This is the view of Gunta Anca, Chair of the Latvian Umbrella Body for Disability Organisation (Sustento) and the Vice Chair of the European Disability Rights Forum in a recent interview. Ms Anca is one of the speakers on the theme of patient-centred healthcare at the forthcoming Riga Health Conference 2015 on 29 and 30 June.
In the interview she stated that the availability of information on the internet has hugely contributed to the empowerment of patients, increasing their health literacy. She went on to say that better health literacy in patients changes the relationship between them and the healthcare professionals, enabling patients to engage in active dialogue about their condition and treatment rather than being a passive listener.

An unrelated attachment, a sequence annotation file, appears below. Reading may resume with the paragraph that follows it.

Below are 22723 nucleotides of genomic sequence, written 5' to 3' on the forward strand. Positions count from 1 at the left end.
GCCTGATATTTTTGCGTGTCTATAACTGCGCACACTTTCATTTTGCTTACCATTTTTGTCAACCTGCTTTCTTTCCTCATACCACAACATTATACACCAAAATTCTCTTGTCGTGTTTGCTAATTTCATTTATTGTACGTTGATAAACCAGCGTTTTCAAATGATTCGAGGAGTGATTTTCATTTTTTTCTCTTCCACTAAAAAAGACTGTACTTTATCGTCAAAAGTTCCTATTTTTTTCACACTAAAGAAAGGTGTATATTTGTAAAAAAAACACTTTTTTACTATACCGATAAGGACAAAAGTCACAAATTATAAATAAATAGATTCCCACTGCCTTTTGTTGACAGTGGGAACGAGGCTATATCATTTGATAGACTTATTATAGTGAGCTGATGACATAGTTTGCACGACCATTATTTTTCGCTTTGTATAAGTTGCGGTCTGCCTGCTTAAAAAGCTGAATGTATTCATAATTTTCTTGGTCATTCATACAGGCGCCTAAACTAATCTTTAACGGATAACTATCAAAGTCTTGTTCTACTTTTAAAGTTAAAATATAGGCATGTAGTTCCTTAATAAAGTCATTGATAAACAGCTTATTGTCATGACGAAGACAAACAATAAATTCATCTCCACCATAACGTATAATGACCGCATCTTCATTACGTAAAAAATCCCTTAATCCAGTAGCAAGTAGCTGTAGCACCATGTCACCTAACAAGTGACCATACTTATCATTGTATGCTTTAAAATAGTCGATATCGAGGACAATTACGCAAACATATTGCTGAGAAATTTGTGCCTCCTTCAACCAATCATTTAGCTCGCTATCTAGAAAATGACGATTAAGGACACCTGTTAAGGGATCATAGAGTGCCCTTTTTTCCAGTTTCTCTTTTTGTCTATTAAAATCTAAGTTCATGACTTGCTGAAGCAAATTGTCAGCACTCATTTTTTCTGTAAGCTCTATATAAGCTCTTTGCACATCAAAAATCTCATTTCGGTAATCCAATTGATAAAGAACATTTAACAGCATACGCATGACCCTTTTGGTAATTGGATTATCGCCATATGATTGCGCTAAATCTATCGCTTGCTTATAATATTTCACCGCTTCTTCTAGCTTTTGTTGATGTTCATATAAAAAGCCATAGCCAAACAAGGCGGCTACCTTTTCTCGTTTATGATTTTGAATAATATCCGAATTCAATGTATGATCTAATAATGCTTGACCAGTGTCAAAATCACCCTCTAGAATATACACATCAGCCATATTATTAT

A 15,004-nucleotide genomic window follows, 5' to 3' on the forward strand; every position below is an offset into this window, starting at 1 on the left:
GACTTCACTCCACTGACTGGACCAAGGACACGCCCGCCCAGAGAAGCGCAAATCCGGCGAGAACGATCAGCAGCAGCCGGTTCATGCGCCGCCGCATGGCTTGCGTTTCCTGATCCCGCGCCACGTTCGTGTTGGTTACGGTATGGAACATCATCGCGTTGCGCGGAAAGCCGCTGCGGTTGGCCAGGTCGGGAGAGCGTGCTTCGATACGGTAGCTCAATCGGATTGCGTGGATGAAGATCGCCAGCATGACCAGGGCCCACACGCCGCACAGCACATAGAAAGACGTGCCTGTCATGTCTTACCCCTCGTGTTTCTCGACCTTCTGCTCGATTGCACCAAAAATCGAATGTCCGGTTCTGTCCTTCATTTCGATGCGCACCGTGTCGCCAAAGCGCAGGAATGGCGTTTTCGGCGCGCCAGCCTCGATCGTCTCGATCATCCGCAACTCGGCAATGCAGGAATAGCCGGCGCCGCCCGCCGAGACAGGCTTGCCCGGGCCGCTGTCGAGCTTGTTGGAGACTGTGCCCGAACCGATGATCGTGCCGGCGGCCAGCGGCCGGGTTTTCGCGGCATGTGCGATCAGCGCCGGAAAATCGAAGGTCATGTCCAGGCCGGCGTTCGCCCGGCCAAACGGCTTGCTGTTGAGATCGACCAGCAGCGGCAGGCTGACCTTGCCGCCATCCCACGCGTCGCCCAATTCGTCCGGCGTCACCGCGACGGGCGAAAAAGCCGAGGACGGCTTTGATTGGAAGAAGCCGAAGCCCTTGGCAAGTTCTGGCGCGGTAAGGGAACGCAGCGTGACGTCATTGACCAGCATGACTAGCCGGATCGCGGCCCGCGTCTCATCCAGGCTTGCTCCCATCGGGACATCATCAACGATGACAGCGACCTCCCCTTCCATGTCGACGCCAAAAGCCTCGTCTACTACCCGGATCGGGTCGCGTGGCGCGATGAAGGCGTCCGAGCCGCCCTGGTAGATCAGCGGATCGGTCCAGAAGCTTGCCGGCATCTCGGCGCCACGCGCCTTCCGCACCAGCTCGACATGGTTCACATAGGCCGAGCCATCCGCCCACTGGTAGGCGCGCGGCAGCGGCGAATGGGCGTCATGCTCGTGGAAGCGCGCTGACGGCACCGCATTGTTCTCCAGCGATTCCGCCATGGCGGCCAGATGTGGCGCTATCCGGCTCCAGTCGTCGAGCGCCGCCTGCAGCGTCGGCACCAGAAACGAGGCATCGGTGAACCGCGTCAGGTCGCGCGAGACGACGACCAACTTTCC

Patient empowerment is only half of the story, though, as there are still very persistent negative attitudes among the healthcare professionals to engaging the patient in the decision making. Health professionals need training in communicating with patients, and a commitment to patient involvement should be an integral part of the way health systems are run.
“There is a need to change the culture, the training and the attitudes; you can’t do this piecemeal,” says Ms Anca. “This gets to the heart of what we mean by patient-centred approach. It’s not up to the doctor to dictate what the treatment is; patients must be given a degree of autonomy in decision-making.”